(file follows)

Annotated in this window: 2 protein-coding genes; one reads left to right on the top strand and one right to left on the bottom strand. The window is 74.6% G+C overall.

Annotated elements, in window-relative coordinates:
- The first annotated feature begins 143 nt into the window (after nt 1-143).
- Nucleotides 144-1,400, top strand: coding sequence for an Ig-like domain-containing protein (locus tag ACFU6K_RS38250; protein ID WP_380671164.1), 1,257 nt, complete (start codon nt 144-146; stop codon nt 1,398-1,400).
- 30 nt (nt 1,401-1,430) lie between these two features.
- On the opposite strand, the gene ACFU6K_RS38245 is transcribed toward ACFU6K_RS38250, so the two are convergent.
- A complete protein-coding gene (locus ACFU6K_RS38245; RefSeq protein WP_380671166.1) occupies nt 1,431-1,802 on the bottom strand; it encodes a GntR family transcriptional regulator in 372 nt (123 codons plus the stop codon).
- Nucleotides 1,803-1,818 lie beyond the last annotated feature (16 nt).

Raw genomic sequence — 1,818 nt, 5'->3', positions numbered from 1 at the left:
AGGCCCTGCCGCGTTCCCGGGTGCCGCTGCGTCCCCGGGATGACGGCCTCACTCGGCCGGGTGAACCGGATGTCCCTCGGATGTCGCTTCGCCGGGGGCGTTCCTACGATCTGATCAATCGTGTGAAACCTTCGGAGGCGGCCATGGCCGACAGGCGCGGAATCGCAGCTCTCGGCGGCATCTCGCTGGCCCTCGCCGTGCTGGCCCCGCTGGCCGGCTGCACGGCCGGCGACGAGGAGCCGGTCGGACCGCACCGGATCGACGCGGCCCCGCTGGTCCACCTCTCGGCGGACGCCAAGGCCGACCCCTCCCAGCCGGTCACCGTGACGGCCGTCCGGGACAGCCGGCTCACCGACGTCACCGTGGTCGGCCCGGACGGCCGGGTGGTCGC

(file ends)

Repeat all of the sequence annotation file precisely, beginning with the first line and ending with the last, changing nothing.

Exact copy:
Annotated in this window: 2 protein-coding genes; one reads left to right on the top strand and one right to left on the bottom strand. The window is 74.6% G+C overall.

Annotated elements, in window-relative coordinates:
- The first annotated feature begins 143 nt into the window (after nt 1-143).
- Nucleotides 144-1,400, top strand: coding sequence for an Ig-like domain-containing protein (locus tag ACFU6K_RS38250; protein ID WP_380671164.1), 1,257 nt, complete (start codon nt 144-146; stop codon nt 1,398-1,400).
- 30 nt (nt 1,401-1,430) lie between these two features.
- On the opposite strand, the gene ACFU6K_RS38245 is transcribed toward ACFU6K_RS38250, so the two are convergent.
- A complete protein-coding gene (locus ACFU6K_RS38245; RefSeq protein WP_380671166.1) occupies nt 1,431-1,802 on the bottom strand; it encodes a GntR family transcriptional regulator in 372 nt (123 codons plus the stop codon).
- Nucleotides 1,803-1,818 lie beyond the last annotated feature (16 nt).

Raw genomic sequence — 1,818 nt, 5'->3', positions numbered from 1 at the left:
AGGCCCTGCCGCGTTCCCGGGTGCCGCTGCGTCCCCGGGATGACGGCCTCACTCGGCCGGGTGAACCGGATGTCCCTCGGATGTCGCTTCGCCGGGGGCGTTCCTACGATCTGATCAATCGTGTGAAACCTTCGGAGGCGGCCATGGCCGACAGGCGCGGAATCGCAGCTCTCGGCGGCATCTCGCTGGCCCTCGCCGTGCTGGCCCCGCTGGCCGGCTGCACGGCCGGCGACGAGGAGCCGGTCGGACCGCACCGGATCGACGCGGCCCCGCTGGTCCACCTCTCGGCGGACGCCAAGGCCGACCCCTCCCAGCCGGTCACCGTGACGGCCGTCCGGGACAGCCGGCTCACCGACGTCACCGTGGTCGGCCCGGACGGCCGGGTGGTCGC